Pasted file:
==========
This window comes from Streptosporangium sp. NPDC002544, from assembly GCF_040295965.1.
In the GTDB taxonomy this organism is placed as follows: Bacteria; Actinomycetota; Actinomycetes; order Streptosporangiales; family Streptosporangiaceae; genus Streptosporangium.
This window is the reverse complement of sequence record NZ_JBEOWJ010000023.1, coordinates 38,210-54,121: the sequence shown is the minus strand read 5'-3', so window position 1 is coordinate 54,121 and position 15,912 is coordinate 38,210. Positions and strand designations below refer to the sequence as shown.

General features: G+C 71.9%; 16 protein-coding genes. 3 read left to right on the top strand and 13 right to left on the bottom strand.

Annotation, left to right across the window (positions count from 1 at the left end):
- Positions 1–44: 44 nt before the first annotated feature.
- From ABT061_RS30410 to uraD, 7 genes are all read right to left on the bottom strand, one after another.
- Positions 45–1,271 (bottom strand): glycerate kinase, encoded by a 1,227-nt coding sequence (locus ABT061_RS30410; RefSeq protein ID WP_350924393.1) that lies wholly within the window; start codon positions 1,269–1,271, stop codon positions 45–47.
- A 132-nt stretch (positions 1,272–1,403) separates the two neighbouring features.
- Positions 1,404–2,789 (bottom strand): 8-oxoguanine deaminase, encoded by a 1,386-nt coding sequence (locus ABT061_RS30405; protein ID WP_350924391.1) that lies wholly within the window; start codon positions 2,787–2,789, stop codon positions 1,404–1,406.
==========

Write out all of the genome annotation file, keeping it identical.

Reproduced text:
This window comes from Streptosporangium sp. NPDC002544, from assembly GCF_040295965.1.
In the GTDB taxonomy this organism is placed as follows: Bacteria; Actinomycetota; Actinomycetes; order Streptosporangiales; family Streptosporangiaceae; genus Streptosporangium.
This window is the reverse complement of sequence record NZ_JBEOWJ010000023.1, coordinates 38,210-54,121: the sequence shown is the minus strand read 5'-3', so window position 1 is coordinate 54,121 and position 15,912 is coordinate 38,210. Positions and strand designations below refer to the sequence as shown.

General features: G+C 71.9%; 16 protein-coding genes. 3 read left to right on the top strand and 13 right to left on the bottom strand.

Annotation, left to right across the window (positions count from 1 at the left end):
- Positions 1–44: 44 nt before the first annotated feature.
- From ABT061_RS30410 to uraD, 7 genes are all read right to left on the bottom strand, one after another.
- Positions 45–1,271 (bottom strand): glycerate kinase, encoded by a 1,227-nt coding sequence (locus ABT061_RS30410; RefSeq protein ID WP_350924393.1) that lies wholly within the window; start codon positions 1,269–1,271, stop codon positions 45–47.
- A 132-nt stretch (positions 1,272–1,403) separates the two neighbouring features.
- Positions 1,404–2,789 (bottom strand): 8-oxoguanine deaminase, encoded by a 1,386-nt coding sequence (locus ABT061_RS30405; protein ID WP_350924391.1) that lies wholly within the window; start codon positions 2,787–2,789, stop codon positions 1,404–1,406.